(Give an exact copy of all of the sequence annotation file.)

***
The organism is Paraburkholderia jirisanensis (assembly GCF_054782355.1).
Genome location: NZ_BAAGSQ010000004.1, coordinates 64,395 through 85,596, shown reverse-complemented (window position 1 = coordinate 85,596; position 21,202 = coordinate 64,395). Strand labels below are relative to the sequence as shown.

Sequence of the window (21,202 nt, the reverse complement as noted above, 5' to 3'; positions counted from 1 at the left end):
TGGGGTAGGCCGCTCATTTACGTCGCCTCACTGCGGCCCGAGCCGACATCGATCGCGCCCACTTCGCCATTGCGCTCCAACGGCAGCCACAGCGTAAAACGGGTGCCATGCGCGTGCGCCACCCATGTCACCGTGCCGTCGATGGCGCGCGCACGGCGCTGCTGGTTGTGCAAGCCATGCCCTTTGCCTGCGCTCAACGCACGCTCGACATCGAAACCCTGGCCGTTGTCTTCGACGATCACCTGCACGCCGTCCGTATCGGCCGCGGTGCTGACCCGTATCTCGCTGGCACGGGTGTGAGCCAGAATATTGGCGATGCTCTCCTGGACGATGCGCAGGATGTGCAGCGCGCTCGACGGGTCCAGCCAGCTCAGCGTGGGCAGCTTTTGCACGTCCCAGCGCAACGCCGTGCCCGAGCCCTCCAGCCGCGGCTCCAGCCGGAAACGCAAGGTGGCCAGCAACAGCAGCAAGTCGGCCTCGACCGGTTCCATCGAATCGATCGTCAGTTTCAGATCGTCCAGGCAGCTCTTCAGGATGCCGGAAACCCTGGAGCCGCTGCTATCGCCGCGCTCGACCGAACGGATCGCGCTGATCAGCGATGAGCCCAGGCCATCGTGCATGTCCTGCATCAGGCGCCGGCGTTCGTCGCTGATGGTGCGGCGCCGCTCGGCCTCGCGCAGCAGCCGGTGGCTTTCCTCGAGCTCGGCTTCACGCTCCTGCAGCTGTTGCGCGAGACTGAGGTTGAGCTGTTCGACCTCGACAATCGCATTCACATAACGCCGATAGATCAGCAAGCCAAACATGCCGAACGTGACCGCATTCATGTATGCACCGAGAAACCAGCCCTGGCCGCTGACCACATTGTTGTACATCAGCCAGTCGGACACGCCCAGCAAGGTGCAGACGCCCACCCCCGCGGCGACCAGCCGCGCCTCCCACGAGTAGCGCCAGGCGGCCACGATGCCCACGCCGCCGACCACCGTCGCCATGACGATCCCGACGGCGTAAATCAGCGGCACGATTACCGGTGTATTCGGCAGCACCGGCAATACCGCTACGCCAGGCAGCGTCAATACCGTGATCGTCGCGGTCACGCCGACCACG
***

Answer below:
The organism is Paraburkholderia jirisanensis (assembly GCF_054782355.1).
Genome location: NZ_BAAGSQ010000004.1, coordinates 64,395 through 85,596, shown reverse-complemented (window position 1 = coordinate 85,596; position 21,202 = coordinate 64,395). Strand labels below are relative to the sequence as shown.

Sequence of the window (21,202 nt, the reverse complement as noted above, 5' to 3'; positions counted from 1 at the left end):
TGGGGTAGGCCGCTCATTTACGTCGCCTCACTGCGGCCCGAGCCGACATCGATCGCGCCCACTTCGCCATTGCGCTCCAACGGCAGCCACAGCGTAAAACGGGTGCCATGCGCGTGCGCCACCCATGTCACCGTGCCGTCGATGGCGCGCGCACGGCGCTGCTGGTTGTGCAAGCCATGCCCTTTGCCTGCGCTCAACGCACGCTCGACATCGAAACCCTGGCCGTTGTCTTCGACGATCACCTGCACGCCGTCCGTATCGGCCGCGGTGCTGACCCGTATCTCGCTGGCACGGGTGTGAGCCAGAATATTGGCGATGCTCTCCTGGACGATGCGCAGGATGTGCAGCGCGCTCGACGGGTCCAGCCAGCTCAGCGTGGGCAGCTTTTGCACGTCCCAGCGCAACGCCGTGCCCGAGCCCTCCAGCCGCGGCTCCAGCCGGAAACGCAAGGTGGCCAGCAACAGCAGCAAGTCGGCCTCGACCGGTTCCATCGAATCGATCGTCAGTTTCAGATCGTCCAGGCAGCTCTTCAGGATGCCGGAAACCCTGGAGCCGCTGCTATCGCCGCGCTCGACCGAACGGATCGCGCTGATCAGCGATGAGCCCAGGCCATCGTGCATGTCCTGCATCAGGCGCCGGCGTTCGTCGCTGATGGTGCGGCGCCGCTCGGCCTCGCGCAGCAGCCGGTGGCTTTCCTCGAGCTCGGCTTCACGCTCCTGCAGCTGTTGCGCGAGACTGAGGTTGAGCTGTTCGACCTCGACAATCGCATTCACATAACGCCGATAGATCAGCAAGCCAAACATGCCGAACGTGACCGCATTCATGTATGCACCGAGAAACCAGCCCTGGCCGCTGACCACATTGTTGTACATCAGCCAGTCGGACACGCCCAGCAAGGTGCAGACGCCCACCCCCGCGGCGACCAGCCGCGCCTCCCACGAGTAGCGCCAGGCGGCCACGATGCCCACGCCGCCGACCACCGTCGCCATGACGATCCCGACGGCGTAAATCAGCGGCACGATTACCGGTGTATTCGGCAGCACCGGCAATACCGCTACGCCAGGCAGCGTCAATACCGTGATCGTCGCGGTCACGCCGACCACG